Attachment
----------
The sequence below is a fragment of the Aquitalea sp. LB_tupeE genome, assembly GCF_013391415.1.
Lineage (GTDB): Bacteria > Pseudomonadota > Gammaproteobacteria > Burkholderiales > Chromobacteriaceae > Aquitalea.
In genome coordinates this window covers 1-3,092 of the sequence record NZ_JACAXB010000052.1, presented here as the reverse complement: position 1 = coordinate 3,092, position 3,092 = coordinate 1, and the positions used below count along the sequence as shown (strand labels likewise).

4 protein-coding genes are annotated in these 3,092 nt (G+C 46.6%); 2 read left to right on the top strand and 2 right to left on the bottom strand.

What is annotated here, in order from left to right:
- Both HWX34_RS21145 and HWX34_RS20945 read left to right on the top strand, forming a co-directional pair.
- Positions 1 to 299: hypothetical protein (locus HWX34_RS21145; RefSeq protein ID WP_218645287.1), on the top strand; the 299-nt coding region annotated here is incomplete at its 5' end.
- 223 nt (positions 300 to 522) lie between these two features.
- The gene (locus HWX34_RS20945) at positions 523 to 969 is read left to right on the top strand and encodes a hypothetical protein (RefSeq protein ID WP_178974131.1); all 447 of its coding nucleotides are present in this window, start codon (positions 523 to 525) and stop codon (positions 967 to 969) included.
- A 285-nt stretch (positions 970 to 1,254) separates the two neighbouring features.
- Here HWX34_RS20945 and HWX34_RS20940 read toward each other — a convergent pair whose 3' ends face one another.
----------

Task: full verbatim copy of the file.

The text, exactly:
The sequence below is a fragment of the Aquitalea sp. LB_tupeE genome, assembly GCF_013391415.1.
Lineage (GTDB): Bacteria > Pseudomonadota > Gammaproteobacteria > Burkholderiales > Chromobacteriaceae > Aquitalea.
In genome coordinates this window covers 1-3,092 of the sequence record NZ_JACAXB010000052.1, presented here as the reverse complement: position 1 = coordinate 3,092, position 3,092 = coordinate 1, and the positions used below count along the sequence as shown (strand labels likewise).

4 protein-coding genes are annotated in these 3,092 nt (G+C 46.6%); 2 read left to right on the top strand and 2 right to left on the bottom strand.

What is annotated here, in order from left to right:
- Both HWX34_RS21145 and HWX34_RS20945 read left to right on the top strand, forming a co-directional pair.
- Positions 1 to 299: hypothetical protein (locus HWX34_RS21145; RefSeq protein ID WP_218645287.1), on the top strand; the 299-nt coding region annotated here is incomplete at its 5' end.
- 223 nt (positions 300 to 522) lie between these two features.
- The gene (locus HWX34_RS20945) at positions 523 to 969 is read left to right on the top strand and encodes a hypothetical protein (RefSeq protein ID WP_178974131.1); all 447 of its coding nucleotides are present in this window, start codon (positions 523 to 525) and stop codon (positions 967 to 969) included.
- A 285-nt stretch (positions 970 to 1,254) separates the two neighbouring features.
- Here HWX34_RS20945 and HWX34_RS20940 read toward each other — a convergent pair whose 3' ends face one another.